AAUP Criticizes NYU Over Treatment of Italian Campus’s Faculty

[Updated (5/3/2013, 2:11 p.m.) with NYU's official letter responding to the AAUP's criticism.]

The American Association of University Professors has sharply criticized New York University’s treatment of faculty members on its campus in Florence, Italy, declaring that adjunct professors there saw abrupt pay cuts and three longtime studio-arts professors were terminated, allegedly for trying to help form a faculty union.

The criticism, appearing in a letter addressed on Thursday to NYU officials in Florence and on its home campus, in New York City, asserts that the allegations, if true, would raise questions about NYU’s commitment to academic freedom and shared faculty governance, as required by both AAUP and international academic standards.

In a reply letter, Ellyn Toscano, executive director of the Florence campus, said that no staffing decisions had resulted from a faculty member’s support for unionization. Rather, the moves stemmed from changes last summer in Italian labor over the nature of the employment contracts that employers like the university could offer their staffs. “Far from sudden and drastic reductions and terminations,” the letter says, the university put faculty members on contracts that gave them a status comparable to tenure and enabled them to unionize, if they wished.

Moreover, the letter says, no faculty member saw a cut in compensation. Rather, “compensation was redistributed among benefits and take-home pay, in strict compliance with the law.” The letter also describes a “collaborative structure” of academic decision making that involves faculty members from both the Florence and New York campuses—not a system that violated AAUP or international standards of shared governance or academic freedom.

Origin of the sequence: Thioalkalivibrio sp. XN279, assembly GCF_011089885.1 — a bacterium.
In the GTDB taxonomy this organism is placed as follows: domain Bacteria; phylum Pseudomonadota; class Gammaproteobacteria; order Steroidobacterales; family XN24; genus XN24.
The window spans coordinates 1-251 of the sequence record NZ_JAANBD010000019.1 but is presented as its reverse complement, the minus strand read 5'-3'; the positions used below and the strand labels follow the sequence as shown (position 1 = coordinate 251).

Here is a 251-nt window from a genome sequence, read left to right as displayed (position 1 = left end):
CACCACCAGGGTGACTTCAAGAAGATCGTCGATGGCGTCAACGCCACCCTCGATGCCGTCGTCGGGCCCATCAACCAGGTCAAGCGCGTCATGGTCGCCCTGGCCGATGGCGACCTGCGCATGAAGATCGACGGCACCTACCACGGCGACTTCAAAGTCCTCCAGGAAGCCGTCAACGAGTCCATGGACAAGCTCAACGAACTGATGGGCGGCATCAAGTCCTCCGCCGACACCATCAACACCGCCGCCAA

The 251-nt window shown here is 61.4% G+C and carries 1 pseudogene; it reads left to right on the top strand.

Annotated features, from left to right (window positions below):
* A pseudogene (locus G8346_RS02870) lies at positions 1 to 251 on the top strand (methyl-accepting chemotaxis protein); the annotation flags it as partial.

The changes on the Florence campus, according to NYU Local, a blog that covers the university, resulted from an effort to shift the campus’s emphasis from the arts to political science. As part of the changes, studio-arts classes were outsourced, and the affected faculty members apparently found out about the new direction suddenly, as they arrived for classes last fall.

In a response to NYU Local’s questions about the changes, Ms. Toscano said there was “no plan to eliminate the arts at NYU Florence” or to add social-science classes at the expense of the arts. John Beckman, an NYU spokesman in New York, told NYU Local that the abruptness of the announcement stemmed from a change in Italian labor law late last summer that affected the type of employment contracts the university could offer faculty members.

The AAUP’s letter appears to reflect the group’s increasing concern about whether American universities are respecting traditions of academic freedom and other faculty rights on the campuses they operate overseas. Thursday’s letter follows a similar message in December that questioned Yale University’s collaboration with the National University of Singapore to open a liberal-arts college in Singapore.

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